Castanets brings on an eighth new record Sept 22, 2009 (his 5th with Asthmatic Kitty) called Texas Rose, The Thaw & The Beasts. For a brief back-story on Castanets, check out his label bio HERE. You’ll find descriptive summaries regarding Ray Raposa’s evolution as a musician and the array of sonic delicacies he’s offered over time. As a relative newcomer to Castanets who’s listened with interest to pieces from previous albums and now to the entire new record, my take is that while each release from Castanets has differed, as we would hope for and expect, what has remained steady and now penetrates more hauntingly right-on than ever is the singular thread of Raposa’s country-tinged, deeply entrancing voice. Texas Rose, The Thaw & The Beasts comes across assertive and large, often dark, with a big room echo. It’s spacious yet grounded…a lot of space that’s densely packed, not floating untethered in outer realms. Really, it’s a hot enveloping scorcher. Raposa presents palpably pointed presence and passion, naturally and unselfconsciously. The result is like a sharply aware, beautiful bird on it’s last few heartbeats offered at the doorstep by your dedicated pussycat. Compelling and captivating.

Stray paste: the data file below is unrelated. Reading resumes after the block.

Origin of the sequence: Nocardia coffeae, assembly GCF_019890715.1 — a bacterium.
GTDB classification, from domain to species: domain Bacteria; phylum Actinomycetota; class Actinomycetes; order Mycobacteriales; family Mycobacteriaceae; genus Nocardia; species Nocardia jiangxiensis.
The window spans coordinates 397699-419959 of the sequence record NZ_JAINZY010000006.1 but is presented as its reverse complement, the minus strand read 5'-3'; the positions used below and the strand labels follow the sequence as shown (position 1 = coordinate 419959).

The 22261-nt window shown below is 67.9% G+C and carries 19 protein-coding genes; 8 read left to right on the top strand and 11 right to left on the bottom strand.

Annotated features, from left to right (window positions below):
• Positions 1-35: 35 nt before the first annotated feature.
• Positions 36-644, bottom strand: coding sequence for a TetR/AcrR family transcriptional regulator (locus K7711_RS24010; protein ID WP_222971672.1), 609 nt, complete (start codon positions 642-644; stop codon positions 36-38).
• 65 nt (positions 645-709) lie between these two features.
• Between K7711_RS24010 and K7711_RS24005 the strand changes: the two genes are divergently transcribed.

The first track on the record, Rose, opens with simple clarity, announcing the Jedi strength of Castanets and the force of what will follow in eleven songs. My Heart (track 3) particularly strikes me. It’s a churning song of active dedication that builds with intimate lyrics, “…my hands are clearing the land for you,” working its way through human parts to “my heart” with utter devotion. Gently closing the record is Dance, Dance, a personal, country-style traditional ballad that’s long enough to comfortably bring you back to earthly senses with lightness of spirit.
Castanets has me captivated. Buy Texas Rose, The Thaw & The Beasts.